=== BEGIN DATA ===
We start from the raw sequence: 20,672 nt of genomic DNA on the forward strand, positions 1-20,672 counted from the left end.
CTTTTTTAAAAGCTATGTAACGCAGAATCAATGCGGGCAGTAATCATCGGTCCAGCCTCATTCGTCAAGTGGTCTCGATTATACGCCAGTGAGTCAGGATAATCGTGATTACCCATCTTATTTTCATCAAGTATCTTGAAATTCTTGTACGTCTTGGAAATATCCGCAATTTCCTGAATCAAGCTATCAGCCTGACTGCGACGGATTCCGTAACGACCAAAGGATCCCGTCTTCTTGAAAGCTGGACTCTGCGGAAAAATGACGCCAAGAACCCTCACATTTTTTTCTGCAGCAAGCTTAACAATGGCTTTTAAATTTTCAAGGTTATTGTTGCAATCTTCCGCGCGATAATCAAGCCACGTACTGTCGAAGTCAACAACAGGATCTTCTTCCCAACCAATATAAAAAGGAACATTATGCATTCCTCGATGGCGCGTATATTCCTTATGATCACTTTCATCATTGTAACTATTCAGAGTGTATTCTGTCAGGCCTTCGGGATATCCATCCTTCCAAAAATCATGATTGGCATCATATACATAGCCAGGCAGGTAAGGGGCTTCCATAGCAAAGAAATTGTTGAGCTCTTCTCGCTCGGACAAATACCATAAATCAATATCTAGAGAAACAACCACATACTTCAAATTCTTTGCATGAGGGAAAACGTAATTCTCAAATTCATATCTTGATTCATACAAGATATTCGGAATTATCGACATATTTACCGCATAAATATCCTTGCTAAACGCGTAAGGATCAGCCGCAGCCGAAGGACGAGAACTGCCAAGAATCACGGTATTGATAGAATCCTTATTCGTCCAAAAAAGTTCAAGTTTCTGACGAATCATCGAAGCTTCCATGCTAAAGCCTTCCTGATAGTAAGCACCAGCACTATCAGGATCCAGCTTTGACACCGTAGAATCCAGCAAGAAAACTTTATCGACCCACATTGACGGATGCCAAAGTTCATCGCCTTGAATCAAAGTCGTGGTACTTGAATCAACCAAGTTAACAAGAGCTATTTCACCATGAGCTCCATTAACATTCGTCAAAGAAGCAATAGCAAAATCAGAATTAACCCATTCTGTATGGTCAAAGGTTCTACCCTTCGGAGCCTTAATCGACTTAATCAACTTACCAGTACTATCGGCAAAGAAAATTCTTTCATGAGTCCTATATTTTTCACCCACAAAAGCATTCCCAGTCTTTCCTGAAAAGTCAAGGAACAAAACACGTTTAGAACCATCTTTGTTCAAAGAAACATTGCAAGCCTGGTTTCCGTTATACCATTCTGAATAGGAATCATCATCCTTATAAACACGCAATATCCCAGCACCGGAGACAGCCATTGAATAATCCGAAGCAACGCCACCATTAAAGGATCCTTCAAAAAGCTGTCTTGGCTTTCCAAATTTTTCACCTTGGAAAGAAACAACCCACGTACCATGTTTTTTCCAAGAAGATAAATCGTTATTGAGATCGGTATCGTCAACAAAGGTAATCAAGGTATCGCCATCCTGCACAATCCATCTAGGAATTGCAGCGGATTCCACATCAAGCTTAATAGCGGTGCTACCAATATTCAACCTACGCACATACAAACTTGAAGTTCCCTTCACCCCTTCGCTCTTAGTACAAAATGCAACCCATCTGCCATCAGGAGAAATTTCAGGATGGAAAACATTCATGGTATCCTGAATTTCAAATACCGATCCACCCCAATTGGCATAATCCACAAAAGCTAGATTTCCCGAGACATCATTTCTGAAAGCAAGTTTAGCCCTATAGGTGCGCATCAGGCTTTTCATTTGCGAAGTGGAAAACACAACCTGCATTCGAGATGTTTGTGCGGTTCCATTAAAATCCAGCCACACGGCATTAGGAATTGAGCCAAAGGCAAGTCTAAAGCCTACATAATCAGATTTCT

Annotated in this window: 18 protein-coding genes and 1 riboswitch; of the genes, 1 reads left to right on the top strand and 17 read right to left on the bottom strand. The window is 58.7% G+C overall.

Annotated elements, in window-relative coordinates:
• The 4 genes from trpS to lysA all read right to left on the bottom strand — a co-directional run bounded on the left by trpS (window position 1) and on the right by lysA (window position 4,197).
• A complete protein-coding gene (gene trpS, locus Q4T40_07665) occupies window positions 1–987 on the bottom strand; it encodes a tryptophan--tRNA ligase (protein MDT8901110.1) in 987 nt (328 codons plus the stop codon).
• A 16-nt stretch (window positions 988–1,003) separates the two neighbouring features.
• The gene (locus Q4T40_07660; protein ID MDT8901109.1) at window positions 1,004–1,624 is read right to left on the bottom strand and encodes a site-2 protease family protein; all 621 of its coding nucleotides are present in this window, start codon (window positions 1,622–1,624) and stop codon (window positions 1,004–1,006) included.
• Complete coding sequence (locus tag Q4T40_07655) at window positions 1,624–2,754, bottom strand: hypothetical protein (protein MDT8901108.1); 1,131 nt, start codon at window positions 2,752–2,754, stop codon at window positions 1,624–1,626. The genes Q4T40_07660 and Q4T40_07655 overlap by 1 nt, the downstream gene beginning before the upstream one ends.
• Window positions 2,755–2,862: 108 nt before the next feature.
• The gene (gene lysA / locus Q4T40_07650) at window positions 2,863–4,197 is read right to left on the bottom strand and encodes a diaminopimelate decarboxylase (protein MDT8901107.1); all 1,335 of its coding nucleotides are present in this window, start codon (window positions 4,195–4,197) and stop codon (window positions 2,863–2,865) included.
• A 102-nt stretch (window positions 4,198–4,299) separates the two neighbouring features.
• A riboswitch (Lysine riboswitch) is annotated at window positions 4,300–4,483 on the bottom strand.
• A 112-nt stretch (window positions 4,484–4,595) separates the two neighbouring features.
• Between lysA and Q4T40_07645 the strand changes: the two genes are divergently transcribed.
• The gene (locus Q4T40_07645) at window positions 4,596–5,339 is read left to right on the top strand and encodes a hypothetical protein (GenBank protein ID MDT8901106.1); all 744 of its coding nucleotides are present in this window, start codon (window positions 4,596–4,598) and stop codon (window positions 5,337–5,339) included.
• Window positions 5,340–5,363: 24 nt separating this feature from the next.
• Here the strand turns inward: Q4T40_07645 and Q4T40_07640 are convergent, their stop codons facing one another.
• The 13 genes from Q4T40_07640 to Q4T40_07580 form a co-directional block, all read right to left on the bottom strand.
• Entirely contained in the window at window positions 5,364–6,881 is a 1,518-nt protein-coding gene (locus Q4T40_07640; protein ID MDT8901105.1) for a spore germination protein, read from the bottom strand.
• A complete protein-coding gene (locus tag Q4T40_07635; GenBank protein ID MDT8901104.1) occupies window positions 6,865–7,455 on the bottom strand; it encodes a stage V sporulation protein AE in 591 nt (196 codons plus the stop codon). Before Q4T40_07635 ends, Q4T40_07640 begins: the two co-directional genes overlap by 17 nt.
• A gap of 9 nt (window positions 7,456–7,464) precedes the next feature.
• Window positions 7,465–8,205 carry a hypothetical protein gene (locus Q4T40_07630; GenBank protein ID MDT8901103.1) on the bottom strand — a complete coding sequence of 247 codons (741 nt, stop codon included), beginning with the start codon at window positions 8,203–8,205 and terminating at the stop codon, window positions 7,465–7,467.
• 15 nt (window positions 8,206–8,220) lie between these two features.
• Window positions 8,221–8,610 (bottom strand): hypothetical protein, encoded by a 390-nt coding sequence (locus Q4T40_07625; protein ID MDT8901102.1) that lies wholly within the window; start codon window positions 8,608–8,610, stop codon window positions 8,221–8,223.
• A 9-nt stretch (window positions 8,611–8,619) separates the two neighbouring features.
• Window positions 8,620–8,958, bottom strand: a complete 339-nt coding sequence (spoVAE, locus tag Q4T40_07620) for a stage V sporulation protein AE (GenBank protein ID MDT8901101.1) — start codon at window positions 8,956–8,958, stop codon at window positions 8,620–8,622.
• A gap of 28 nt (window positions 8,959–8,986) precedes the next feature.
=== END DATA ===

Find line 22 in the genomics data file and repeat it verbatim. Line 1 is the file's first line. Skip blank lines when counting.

• A gap of 9 nt (window positions 7,456–7,464) precedes the next feature.